Building & Deploying Tutorial

(work in progress)

At some point, the my-package app should be built, so it can run somewhere else than on localhost:6543. In Spynl, this means starting a job on Jenkins, where the following stages happen:

  • All tests are run
  • A Docker image is built and deployed to your dev container registry
  • Smoke tests are run against a freshly-started container based on that tnew image

There is only one spynl command necessary here: spynl dev.start_build. However, some services need to be set up and configured, namely Jenkins and one or two container registries.

Creating a Jenkins job

Jenkins is an open-source build server. We’ll assume in this tutorial that you installed one locally and have it Configuring your Spynl plugin for Deployment running at http://localhost:8080. Jenkins needs Docker engine installed on it, plus aws-utils (?) and any libraries you need for tests to be run.

Spynl uses the Pipeline feature of Jenkins. Here is how Jenkins displays your build history:


If any error happens, your build has failed - the stage is coloured red and the pipeline aborts.

After you have set up a Jenkins server, you need to create a Pipeline job called “Spynl”. In the Jenkins web interface, navigate to Jenkins -> New Item -> Pipeline.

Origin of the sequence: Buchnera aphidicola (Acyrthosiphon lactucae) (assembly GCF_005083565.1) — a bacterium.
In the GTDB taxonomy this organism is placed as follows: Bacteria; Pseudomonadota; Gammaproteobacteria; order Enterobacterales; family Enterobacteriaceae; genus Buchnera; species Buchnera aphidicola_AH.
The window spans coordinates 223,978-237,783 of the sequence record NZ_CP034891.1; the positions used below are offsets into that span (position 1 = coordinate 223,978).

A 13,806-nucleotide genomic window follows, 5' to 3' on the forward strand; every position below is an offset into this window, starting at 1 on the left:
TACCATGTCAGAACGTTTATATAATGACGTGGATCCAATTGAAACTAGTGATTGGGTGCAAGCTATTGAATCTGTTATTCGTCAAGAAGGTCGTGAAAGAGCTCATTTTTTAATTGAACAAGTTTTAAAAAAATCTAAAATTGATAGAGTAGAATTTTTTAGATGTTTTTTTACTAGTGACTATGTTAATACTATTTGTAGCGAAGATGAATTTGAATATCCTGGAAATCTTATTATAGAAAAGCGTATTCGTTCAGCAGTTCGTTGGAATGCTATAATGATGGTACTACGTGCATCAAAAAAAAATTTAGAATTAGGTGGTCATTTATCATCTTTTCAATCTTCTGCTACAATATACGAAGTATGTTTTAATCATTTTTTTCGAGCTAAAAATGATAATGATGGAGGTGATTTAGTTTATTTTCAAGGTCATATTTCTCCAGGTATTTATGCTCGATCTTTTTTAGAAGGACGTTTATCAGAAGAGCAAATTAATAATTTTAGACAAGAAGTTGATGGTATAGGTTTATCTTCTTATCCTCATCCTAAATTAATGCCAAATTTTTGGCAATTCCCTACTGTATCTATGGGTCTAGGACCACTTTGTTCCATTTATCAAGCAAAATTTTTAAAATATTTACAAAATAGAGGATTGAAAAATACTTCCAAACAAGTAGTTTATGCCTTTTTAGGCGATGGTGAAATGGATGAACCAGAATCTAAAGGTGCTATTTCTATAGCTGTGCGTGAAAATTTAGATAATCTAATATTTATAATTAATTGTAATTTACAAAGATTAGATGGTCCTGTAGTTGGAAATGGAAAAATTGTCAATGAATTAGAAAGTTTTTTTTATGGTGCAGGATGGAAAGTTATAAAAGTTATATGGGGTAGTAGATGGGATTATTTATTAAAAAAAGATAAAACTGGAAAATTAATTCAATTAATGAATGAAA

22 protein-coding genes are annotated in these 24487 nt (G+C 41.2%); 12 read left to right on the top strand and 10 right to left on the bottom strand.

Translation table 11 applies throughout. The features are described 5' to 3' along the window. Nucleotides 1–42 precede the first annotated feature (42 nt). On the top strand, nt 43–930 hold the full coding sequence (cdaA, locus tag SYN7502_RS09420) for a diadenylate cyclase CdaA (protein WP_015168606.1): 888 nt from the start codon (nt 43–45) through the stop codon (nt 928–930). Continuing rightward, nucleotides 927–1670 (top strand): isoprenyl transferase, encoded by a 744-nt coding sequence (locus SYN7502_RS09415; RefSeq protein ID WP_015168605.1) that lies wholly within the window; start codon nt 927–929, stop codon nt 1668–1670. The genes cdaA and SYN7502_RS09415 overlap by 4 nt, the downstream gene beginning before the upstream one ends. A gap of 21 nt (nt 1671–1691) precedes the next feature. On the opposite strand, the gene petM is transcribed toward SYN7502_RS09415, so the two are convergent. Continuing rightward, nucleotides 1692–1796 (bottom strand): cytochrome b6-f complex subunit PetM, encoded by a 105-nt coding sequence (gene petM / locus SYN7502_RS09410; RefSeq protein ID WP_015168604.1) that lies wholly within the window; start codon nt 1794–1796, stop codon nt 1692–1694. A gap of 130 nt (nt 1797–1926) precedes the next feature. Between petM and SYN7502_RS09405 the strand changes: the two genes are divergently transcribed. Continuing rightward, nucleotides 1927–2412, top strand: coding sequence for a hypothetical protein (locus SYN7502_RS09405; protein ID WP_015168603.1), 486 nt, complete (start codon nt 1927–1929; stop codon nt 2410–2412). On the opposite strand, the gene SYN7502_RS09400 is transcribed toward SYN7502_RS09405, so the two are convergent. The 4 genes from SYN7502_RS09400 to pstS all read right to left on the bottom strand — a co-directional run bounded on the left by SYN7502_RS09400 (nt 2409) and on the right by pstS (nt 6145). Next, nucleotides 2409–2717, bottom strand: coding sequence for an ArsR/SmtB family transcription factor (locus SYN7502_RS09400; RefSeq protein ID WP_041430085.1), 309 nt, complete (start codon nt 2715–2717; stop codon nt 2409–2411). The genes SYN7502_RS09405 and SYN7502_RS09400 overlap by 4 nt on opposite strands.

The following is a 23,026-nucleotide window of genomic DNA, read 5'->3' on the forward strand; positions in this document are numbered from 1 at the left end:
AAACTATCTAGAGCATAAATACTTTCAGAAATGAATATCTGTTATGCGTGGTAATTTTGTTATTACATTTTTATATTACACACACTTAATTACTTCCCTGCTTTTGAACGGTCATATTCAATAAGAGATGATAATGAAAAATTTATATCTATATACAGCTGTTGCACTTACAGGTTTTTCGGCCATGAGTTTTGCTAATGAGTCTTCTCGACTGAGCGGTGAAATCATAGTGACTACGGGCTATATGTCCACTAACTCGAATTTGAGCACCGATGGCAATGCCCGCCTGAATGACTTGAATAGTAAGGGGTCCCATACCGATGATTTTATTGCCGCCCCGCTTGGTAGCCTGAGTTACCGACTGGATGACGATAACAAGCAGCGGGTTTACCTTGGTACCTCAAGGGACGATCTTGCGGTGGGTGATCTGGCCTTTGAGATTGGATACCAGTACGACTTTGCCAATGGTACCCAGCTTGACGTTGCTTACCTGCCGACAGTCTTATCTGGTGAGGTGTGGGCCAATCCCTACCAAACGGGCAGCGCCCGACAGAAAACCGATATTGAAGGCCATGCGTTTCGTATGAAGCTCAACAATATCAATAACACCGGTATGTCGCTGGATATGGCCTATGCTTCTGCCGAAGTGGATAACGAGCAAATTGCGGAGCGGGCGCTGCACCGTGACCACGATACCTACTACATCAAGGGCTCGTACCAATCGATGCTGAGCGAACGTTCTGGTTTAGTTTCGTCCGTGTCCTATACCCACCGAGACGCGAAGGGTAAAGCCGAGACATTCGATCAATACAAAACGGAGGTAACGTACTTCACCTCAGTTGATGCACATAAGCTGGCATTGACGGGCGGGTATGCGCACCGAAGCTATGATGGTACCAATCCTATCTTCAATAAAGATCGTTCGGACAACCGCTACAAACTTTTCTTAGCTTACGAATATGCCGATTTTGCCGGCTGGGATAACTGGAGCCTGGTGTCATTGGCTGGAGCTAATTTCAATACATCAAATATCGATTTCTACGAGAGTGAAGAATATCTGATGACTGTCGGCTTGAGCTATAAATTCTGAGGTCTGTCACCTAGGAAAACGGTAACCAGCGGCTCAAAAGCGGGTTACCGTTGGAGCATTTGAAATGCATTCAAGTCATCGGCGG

Configure the Pipeline “Definition” to be a Pipeline script from SCM, the “SCM” to be Git and the “Repository URL” to be under “Branches to build”, add refs/heads/$spynlbranch.

Finally you need to add a few String parameters to the job:

  • scm_urls
  • revision
  • fallbackrevision (default: $revision)
  • task
  • spynlbranch

That’s it! Save the Jenkins job.

Configuring your Spynl plugin for Jenkins

Add the following ini-setting to development.ini:

spynl.ops.jenkins_url: http://localhost:8080

Now we can start a build:

$ spynl ops.start_build

This will build the master branch on spynl as well as my-package. See spynl –help ops.start_build for more options.

Configuring your Spynl plugin for Deployment

(TODO: more verbose, this is an outline)

At the moment, Jenkins will be able to build a Docker image, but will fail to push it anywhere.

Set at least these two ini-settings:

  • spynl.ops.ecr.dev_tasks
  • spynl.ops.ecr.dev_url

You also need to set the task parameter to spynl ops.start_build. It needs to be one (or more) of spynl.ops.ecr.dev_tasks and a task that exists in your development container service (e.g. in AWS):

spynl ops.start_build --task dev

Now Jenkins can deploy that image to your development container registration and for that task and restart that task so it will serve your new container.

Configuring your Spynl plugin for Smoke Testing

The third stage in the pipeline is the smoke test. Out of the box, Spynl checks if a container actually exists at the location you want your container service to serve them. Add the following ini-setting:


Spynl also checks if this image has been built within the last 15 minutes.

Your app can specify it’s own smoke tests (TODO: write one in my-package)

Deploying to your production environment

(TODO: more verbose)

Set this ini-setting:


Run the dev.start_build task

spynl ops.start_build --task production

TODO: At the moment, Spynl only pushes the new image to that registry. We could make it an ini-setting if Spynl shoiuld try to restart a task there.